Niki’s choreography, Jorge’s video/sound designs and the sculptures are meant to be equal ‘protagonists’ in the piece. “Niki and I always talked about a structure that would collapse in context with All This Happened,” he explains, “As a retrospective our life, what led to where we are and on a larger scale where we’re heading in the world. We’re at a point where everything is complex, sometimes you just feel like it would be beneficial if we could start over or if things would break, down completely and be forced to rethink things. “

You must remember this
The section the Cousineaus are rehearsing with the dancers that “is a remembrance of original choreography of Banking Hour a piece we did from 2000. Then have the other dancers are playing with the material in their own way. Then there are sections that was developed with everybody goes through memories, what they were doing in those years and how would that look if you compress it into five minutes and the company members recalling memorable choreography they danced of their years, not related our company.”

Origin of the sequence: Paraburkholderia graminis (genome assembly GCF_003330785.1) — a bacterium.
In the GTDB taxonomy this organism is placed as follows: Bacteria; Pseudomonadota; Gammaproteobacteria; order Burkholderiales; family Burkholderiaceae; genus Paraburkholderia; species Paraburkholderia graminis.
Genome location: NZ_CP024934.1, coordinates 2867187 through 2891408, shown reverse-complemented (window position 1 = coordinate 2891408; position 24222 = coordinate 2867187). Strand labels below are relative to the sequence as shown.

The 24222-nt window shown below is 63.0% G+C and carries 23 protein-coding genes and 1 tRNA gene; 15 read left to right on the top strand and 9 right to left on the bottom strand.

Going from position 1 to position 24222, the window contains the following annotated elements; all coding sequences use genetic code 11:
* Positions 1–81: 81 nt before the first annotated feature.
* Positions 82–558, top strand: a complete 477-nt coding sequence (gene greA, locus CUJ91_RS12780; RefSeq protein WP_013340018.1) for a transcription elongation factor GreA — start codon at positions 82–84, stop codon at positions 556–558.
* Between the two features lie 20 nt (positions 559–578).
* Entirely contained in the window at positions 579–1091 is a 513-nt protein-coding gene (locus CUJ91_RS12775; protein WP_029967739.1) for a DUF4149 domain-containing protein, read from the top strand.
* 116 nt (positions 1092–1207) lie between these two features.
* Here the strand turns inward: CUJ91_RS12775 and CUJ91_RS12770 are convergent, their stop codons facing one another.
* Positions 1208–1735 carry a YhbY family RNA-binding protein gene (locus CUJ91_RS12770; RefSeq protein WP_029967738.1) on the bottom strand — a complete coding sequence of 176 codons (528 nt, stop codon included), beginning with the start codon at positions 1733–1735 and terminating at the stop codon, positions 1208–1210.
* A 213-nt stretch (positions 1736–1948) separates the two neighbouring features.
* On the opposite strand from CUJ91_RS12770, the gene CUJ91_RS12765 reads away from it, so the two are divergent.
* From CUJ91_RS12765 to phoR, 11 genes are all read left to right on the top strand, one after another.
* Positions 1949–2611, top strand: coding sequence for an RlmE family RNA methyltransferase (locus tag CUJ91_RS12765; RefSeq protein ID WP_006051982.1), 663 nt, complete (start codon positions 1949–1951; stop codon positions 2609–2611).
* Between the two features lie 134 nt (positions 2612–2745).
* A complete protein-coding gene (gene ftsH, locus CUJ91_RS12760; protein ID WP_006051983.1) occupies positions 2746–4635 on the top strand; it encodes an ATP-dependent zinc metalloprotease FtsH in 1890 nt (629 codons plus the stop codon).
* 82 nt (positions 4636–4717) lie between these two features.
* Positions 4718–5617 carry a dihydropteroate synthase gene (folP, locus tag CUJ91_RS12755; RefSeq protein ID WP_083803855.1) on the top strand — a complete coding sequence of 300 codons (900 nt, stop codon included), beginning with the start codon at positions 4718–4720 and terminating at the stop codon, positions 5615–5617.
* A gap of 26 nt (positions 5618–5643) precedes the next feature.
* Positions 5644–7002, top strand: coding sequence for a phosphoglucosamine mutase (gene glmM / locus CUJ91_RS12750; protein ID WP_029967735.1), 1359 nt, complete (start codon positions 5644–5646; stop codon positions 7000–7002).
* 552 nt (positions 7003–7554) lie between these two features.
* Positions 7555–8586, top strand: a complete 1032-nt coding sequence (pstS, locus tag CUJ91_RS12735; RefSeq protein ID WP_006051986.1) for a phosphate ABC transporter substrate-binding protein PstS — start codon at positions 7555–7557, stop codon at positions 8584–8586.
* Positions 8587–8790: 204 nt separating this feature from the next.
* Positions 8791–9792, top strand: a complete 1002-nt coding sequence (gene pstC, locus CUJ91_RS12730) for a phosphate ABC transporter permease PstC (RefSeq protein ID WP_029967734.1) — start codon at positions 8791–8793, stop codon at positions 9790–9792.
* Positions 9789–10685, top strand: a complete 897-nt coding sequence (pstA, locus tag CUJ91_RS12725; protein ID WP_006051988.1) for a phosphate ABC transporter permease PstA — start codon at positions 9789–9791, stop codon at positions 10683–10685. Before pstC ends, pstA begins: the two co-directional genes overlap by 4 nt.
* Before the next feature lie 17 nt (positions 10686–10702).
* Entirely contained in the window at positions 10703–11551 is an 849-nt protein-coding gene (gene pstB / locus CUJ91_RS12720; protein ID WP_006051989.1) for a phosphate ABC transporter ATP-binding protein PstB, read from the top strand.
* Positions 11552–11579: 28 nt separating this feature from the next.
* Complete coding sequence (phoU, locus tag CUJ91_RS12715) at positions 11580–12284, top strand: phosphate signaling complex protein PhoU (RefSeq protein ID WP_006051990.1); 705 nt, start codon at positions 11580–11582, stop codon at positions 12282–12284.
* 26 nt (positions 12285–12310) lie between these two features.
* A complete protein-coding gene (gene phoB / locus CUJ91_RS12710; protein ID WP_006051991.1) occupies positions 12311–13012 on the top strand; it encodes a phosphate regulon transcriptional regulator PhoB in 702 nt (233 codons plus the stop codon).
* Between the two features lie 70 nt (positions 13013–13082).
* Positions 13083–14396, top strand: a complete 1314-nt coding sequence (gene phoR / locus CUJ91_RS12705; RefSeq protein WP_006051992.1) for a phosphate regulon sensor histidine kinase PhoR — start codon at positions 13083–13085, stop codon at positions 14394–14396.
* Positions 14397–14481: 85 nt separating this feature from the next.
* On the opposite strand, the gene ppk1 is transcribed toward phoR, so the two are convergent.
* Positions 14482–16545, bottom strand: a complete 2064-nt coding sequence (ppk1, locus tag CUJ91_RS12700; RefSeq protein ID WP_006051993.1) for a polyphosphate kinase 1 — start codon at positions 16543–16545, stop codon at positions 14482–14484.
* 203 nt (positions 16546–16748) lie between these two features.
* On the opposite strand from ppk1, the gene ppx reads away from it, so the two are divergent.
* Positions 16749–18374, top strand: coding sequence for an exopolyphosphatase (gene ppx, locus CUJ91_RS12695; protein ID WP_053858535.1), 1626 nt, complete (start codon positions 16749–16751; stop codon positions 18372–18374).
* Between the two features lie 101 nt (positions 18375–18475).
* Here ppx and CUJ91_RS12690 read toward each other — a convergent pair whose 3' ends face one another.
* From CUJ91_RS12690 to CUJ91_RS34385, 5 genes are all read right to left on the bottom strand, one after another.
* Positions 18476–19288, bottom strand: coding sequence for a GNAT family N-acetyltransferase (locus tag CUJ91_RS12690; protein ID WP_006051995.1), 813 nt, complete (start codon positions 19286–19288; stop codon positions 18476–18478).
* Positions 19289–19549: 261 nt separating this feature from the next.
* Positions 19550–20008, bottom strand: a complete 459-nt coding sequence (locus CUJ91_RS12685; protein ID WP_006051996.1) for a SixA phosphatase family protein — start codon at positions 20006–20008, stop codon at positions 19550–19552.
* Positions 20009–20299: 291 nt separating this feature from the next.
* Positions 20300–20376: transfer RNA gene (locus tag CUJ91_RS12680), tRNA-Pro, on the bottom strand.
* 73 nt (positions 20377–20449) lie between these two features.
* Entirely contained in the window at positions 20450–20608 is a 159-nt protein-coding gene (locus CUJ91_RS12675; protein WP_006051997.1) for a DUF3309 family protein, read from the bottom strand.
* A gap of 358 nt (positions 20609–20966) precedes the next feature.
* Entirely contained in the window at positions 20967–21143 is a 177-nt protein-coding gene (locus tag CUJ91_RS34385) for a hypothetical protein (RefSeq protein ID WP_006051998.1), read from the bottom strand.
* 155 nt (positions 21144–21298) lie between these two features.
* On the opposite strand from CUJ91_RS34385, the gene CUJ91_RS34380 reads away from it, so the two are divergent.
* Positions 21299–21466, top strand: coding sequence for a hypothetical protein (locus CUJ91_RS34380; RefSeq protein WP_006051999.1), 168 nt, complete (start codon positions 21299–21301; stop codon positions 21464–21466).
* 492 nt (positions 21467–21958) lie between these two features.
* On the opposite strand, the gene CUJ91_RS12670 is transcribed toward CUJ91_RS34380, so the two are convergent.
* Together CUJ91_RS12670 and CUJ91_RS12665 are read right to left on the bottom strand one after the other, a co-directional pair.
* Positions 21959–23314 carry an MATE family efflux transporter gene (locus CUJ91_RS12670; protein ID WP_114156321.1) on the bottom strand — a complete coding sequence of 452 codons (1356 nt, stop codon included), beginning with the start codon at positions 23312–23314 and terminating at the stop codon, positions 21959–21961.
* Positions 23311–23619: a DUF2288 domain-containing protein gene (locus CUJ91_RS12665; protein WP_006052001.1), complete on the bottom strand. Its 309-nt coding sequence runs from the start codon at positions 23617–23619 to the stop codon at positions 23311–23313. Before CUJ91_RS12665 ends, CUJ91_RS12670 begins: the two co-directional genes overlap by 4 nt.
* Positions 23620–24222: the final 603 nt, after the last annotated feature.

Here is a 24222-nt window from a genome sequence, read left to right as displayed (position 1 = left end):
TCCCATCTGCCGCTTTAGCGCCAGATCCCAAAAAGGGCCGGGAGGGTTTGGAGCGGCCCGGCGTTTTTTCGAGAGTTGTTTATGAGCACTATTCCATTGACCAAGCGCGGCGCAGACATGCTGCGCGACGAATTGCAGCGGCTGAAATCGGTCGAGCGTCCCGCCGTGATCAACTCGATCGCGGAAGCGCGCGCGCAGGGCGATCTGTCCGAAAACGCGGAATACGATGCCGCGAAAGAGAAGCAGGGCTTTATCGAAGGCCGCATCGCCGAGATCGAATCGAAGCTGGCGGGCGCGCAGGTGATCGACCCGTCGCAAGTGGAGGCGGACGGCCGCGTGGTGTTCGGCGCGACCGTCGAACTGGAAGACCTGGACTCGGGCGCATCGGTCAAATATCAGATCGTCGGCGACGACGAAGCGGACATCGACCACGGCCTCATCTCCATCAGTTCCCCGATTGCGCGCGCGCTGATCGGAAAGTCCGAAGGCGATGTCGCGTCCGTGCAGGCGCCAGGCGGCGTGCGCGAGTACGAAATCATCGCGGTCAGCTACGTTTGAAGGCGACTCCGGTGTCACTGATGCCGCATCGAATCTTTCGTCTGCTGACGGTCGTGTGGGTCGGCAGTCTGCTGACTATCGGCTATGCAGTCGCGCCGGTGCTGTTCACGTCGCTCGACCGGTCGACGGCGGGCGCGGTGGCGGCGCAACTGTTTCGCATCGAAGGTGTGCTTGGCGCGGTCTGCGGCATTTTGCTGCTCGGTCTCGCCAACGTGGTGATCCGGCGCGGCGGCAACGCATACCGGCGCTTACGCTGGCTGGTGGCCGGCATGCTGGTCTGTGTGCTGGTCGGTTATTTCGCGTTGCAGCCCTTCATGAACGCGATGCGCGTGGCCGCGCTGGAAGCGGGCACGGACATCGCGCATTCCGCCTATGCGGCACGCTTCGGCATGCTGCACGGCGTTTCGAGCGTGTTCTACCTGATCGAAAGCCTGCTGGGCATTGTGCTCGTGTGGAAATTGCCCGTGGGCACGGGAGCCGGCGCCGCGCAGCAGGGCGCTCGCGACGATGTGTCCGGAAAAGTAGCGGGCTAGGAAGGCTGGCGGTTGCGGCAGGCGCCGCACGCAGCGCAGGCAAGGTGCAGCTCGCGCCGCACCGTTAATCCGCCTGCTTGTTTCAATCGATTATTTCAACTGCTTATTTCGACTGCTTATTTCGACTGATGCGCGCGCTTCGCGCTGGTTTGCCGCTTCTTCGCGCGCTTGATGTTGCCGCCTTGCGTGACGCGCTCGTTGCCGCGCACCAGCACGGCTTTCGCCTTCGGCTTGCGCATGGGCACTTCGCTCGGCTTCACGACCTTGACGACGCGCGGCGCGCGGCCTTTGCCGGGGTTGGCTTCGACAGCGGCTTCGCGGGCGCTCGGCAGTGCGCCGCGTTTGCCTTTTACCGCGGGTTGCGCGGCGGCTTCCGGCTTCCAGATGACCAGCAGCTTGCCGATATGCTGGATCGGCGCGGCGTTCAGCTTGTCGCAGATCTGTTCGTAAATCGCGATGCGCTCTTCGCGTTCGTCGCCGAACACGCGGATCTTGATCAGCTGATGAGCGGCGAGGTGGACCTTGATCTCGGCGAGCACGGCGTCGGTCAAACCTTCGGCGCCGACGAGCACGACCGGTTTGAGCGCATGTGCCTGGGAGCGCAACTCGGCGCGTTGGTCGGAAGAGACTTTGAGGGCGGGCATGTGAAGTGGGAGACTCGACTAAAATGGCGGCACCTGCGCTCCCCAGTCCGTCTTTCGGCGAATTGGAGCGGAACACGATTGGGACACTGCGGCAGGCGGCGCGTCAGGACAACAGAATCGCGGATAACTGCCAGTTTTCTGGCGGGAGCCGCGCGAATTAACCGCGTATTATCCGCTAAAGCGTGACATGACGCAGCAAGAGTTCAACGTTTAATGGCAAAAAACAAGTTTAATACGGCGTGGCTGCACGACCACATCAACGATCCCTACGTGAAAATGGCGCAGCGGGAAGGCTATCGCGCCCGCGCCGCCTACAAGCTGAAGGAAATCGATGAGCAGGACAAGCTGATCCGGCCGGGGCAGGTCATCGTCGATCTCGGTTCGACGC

photo by Jessica GiacobbeBeau Handcock’s image is projected on the wall speaking about dance and now, Jorge explains Hancock

“Can’t be here physically because of another engagement. We filmed him earlier for two sections. We did a version previously, where Beau was speaking text and it was so interesting because Scott and Beau are in a relationship and in those years, they hadn’t met. So that gave it a whole different meaning.”

The image of Hancock may play into Jorge’s remembrances for the piece, “Cousineau is going to talk about his tech and creative work remembrances in a ‘tech-talk’ computer transcribed voiceover.  It will talk about Slaughterhouse Five and Dresden, Germany, my hometown, my grandparents, who survived the Dresden bombing in 1945. And both by chance, as I realize now. They had my mother shortly after, and I was born in 1970. That personal history might flow into it. “Niki will be doing live narration of her timeline, “he said, drawing the vital distinctions of “an actual timeline and the remembered, emotional timeline, the way we stack events in our memories is not necessarily accurate,” Jorge says.

Stage directions